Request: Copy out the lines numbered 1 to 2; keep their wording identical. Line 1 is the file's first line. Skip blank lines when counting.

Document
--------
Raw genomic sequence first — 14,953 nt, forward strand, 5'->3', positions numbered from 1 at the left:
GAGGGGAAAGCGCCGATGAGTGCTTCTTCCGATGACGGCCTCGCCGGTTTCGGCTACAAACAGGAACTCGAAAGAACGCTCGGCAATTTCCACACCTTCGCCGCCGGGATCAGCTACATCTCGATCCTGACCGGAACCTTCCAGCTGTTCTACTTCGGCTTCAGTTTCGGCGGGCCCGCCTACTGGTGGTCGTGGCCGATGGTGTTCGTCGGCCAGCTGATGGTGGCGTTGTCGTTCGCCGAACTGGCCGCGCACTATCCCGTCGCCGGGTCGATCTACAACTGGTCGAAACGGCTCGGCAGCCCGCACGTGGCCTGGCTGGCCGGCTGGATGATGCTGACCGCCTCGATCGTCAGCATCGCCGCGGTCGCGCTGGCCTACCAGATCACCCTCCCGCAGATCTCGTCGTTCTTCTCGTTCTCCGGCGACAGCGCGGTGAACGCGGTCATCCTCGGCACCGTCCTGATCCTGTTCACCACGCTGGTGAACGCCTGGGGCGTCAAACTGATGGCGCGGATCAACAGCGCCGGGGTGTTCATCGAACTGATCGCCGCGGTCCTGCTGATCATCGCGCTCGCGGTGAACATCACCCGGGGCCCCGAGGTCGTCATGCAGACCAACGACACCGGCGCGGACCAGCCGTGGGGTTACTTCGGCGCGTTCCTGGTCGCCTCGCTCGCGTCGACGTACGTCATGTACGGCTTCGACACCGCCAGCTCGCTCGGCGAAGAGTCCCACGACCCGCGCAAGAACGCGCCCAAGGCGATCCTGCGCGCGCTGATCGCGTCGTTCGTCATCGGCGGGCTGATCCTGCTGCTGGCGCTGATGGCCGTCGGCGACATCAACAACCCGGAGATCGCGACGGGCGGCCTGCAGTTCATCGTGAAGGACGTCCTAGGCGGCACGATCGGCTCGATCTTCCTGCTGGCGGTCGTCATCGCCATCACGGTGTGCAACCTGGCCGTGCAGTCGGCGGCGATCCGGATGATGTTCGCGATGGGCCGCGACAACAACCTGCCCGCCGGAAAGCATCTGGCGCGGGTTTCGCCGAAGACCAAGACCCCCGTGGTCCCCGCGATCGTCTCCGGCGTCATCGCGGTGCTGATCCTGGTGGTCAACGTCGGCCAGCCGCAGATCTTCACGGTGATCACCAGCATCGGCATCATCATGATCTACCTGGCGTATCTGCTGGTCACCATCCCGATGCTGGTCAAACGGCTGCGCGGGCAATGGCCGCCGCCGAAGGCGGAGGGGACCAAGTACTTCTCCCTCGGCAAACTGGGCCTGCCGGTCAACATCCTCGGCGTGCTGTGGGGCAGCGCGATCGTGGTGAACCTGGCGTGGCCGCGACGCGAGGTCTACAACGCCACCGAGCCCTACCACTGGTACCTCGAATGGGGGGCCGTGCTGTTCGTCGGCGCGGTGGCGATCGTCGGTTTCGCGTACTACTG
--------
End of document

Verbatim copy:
Raw genomic sequence first — 14,953 nt, forward strand, 5'->3', positions numbered from 1 at the left:
GAGGGGAAAGCGCCGATGAGTGCTTCTTCCGATGACGGCCTCGCCGGTTTCGGCTACAAACAGGAACTCGAAAGAACGCTCGGCAATTTCCACACCTTCGCCGCCGGGATCAGCTACATCTCGATCCTGACCGGAACCTTCCAGCTGTTCTACTTCGGCTTCAGTTTCGGCGGGCCCGCCTACTGGTGGTCGTGGCCGATGGTGTTCGTCGGCCAGCTGATGGTGGCGTTGTCGTTCGCCGAACTGGCCGCGCACTATCCCGTCGCCGGGTCGATCTACAACTGGTCGAAACGGCTCGGCAGCCCGCACGTGGCCTGGCTGGCCGGCTGGATGATGCTGACCGCCTCGATCGTCAGCATCGCCGCGGTCGCGCTGGCCTACCAGATCACCCTCCCGCAGATCTCGTCGTTCTTCTCGTTCTCCGGCGACAGCGCGGTGAACGCGGTCATCCTCGGCACCGTCCTGATCCTGTTCACCACGCTGGTGAACGCCTGGGGCGTCAAACTGATGGCGCGGATCAACAGCGCCGGGGTGTTCATCGAACTGATCGCCGCGGTCCTGCTGATCATCGCGCTCGCGGTGAACATCACCCGGGGCCCCGAGGTCGTCATGCAGACCAACGACACCGGCGCGGACCAGCCGTGGGGTTACTTCGGCGCGTTCCTGGTCGCCTCGCTCGCGTCGACGTACGTCATGTACGGCTTCGACACCGCCAGCTCGCTCGGCGAAGAGTCCCACGACCCGCGCAAGAACGCGCCCAAGGCGATCCTGCGCGCGCTGATCGCGTCGTTCGTCATCGGCGGGCTGATCCTGCTGCTGGCGCTGATGGCCGTCGGCGACATCAACAACCCGGAGATCGCGACGGGCGGCCTGCAGTTCATCGTGAAGGACGTCCTAGGCGGCACGATCGGCTCGATCTTCCTGCTGGCGGTCGTCATCGCCATCACGGTGTGCAACCTGGCCGTGCAGTCGGCGGCGATCCGGATGATGTTCGCGATGGGCCGCGACAACAACCTGCCCGCCGGAAAGCATCTGGCGCGGGTTTCGCCGAAGACCAAGACCCCCGTGGTCCCCGCGATCGTCTCCGGCGTCATCGCGGTGCTGATCCTGGTGGTCAACGTCGGCCAGCCGCAGATCTTCACGGTGATCACCAGCATCGGCATCATCATGATCTACCTGGCGTATCTGCTGGTCACCATCCCGATGCTGGTCAAACGGCTGCGCGGGCAATGGCCGCCGCCGAAGGCGGAGGGGACCAAGTACTTCTCCCTCGGCAAACTGGGCCTGCCGGTCAACATCCTCGGCGTGCTGTGGGGCAGCGCGATCGTGGTGAACCTGGCGTGGCCGCGACGCGAGGTCTACAACGCCACCGAGCCCTACCACTGGTACCTCGAATGGGGGGCCGTGCTGTTCGTCGGCGCGGTGGCGATCGTCGGTTTCGCGTACTACTG